Step 6: Place the plants in the top of the basket.  There is no need to plant in the sides of a basket, not even with a large basket.  Choose strongly trailing plants and they will quickly grow to cover the basket.  For a 10 or 12-inch basket, I would use three 4-inch plants.  For my 14-inch baskets, I still use 3 plants, although 4 would be fine too.  When planting, you want to space the plants evenly - leaving some room between the plant and the edge of the basket.  I used very small plants for these rather than 4-inch plants.  I prefer to use 4-inch, they fill out much quicker.  I also usually give my plants a light trim right after I plant them.  This encourages additional branching and helps the basket look really full.  It isn't necessary, but it will probably give you a better final product.


Step 7: Using a watering can or the "shower" setting on your hose nozzle, lightly water the plants to settle them into the soil.  They are now ready to hang.  Right now you can see the white plastic - eventually the plants will cover this and you will no longer see it.  If you don't like this look, black plastic will blend more with the soil.  The photo on the left, below, is right after I planted the basket.  The one on the right was taken a month later, you can no longer see the plastic bag at all.


All that is left, is to keep your basket looking good for the rest of the season.  To read more on taking care of your hanging basket, click here.

518 Readers Rated This: 12345 (3.1)
Anonymous's picture
Anonymous Tue, 07/10/2018 - 9:58am

Tried this and for the first month it went GREAT! Then, after a week of 90°+ weather, a couple of our plants (million bells) were looking a little stressed; continued watering as usual and they seemed to be turning around. However, the water seemed to be draining almost immediately (almost worse than without plastic lining - I checked, they are still in place). Another week or so later, plants not looking good; I thought we might be overwatering (husband said the dirt felt damp to wet yesterday) so we skipped a day. Today they are worse than before! Dirt is dry a fingertip down, but water runs out as fast as we pour it in. Help! Ideas on what I did wrong? We have done hangings with plain coir for a number of years with no lost plants; this experiment started out SO well.... ☹

Kerry Meyer's picture
Kerry Meyer Fri, 08/03/2018 - 9:29am

Well, that is a bit of a mystery.  I don't think it the plastic liner, since you have water draining from the pots.  If the water wasn't draining out then I would worry that the plastic has blocked the drainage holes.  That would have been problematic, but doesn't appear to be the case. 

If soil is already wet then that would cause water to drain fromt the pot quickly after watering. Calibrachoa do hate to have soil that is always wet.  They just don't tolerate that well. So overwatring is possibly an issue if you weren't regularly checking each time before you watered. Another way to check whether a hanging basket needs water is to place a hand under it and lift up slightly until the weight of the basket rests on your hand. When it is dry it will be much lighter then when it is wet.  To get a feel for how heavy the basket is when it needs water you'll simply need to check with the finger test, and then lift the basket to get a feel for how heavy the basket is at different levels of dry vs wet.  I find it the easiest way to check hanging baskets to see if they need to be watered.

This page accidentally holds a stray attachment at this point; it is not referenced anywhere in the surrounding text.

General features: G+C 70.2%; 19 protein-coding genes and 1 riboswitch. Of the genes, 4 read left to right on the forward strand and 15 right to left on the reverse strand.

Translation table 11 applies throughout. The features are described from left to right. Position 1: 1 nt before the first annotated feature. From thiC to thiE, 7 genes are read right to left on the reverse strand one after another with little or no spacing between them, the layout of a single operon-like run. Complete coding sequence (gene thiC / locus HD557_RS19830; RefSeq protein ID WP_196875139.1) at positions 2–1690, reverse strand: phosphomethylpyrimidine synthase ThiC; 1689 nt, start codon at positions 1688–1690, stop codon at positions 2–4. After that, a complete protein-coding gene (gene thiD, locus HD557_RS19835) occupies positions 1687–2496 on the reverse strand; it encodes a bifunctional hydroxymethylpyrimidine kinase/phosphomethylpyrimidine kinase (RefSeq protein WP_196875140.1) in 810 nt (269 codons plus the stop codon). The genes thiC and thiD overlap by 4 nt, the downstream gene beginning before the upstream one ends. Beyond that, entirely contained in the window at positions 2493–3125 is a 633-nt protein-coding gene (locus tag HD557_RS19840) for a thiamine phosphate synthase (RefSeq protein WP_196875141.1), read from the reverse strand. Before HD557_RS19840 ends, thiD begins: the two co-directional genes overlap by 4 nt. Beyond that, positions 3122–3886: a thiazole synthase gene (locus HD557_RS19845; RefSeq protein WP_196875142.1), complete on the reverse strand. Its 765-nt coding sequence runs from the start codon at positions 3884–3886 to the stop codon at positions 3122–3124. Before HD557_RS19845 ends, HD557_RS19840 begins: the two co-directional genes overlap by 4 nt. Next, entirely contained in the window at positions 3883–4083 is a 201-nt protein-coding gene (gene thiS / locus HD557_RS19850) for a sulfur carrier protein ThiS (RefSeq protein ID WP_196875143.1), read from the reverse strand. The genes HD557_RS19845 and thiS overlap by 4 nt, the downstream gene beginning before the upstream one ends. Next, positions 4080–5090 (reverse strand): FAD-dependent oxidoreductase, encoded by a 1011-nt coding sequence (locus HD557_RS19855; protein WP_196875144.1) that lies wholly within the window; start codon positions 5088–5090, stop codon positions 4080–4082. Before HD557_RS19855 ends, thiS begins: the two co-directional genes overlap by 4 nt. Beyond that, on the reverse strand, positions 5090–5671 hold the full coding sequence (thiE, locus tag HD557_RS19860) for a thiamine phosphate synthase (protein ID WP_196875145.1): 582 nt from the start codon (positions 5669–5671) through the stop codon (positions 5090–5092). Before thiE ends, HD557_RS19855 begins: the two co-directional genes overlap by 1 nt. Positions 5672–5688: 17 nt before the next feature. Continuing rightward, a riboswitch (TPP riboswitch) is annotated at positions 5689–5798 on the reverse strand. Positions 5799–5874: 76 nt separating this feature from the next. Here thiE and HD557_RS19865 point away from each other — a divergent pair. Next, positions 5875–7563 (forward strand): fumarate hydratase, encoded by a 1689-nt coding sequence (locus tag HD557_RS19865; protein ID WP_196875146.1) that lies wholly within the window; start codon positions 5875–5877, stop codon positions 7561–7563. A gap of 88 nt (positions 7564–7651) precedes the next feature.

The opposite of the water draining out because the soil is already pretty moist, is it draining out immeidately because the container is really dry. Often if potting soil gets very dry, it has a hard time taking up water. It really seems to almost repel water.  If you think your soil is very dry and might be having issues taking up water, then the answer is to rehydrate the soil. 

There are two ways to do this. First, if you have a large tub that your basket can sit inside, then the easeieset way it to put the basket in the tub and water the plant.  Then add water to the tub until there are a couple of inches in the tub.  Let the basket sit in the tub for an hour or so. The water will suck up out of the tub into the soil and get it rehydrated enough to hang on to water going forward.

If you don't have a tub that your basket will fit in, the other way to try to do this is to water the basket a bit (it's fine if some water drains from the pot), then wait 15 minutes and water again.  Repeat as necessary until  the basket seems to be well watered.

Overwatering is the most common issue with Calibrachoa.  I 'm not certain if that is what is going on here or not, but it is always the first thing to consider with Calbrachoa.


Anonymous's picture
Anonymous Mon, 04/30/2018 - 4:57pm

Great article and links!! Thank you! I have learned a lot. I would like to understand though the reason for choosing the cocoa and plastic liner versus a plastic hanging basket. I am guessing the weight is the biggest factor, but wanted to know for sure. Thank you.

Kerry Meyer's picture
Kerry Meyer Fri, 08/03/2018 - 9:32am

Some people like the looks of a cocoa fiber or moss basket better than plalstic. That is the only reason to choose that type of planter over plastic.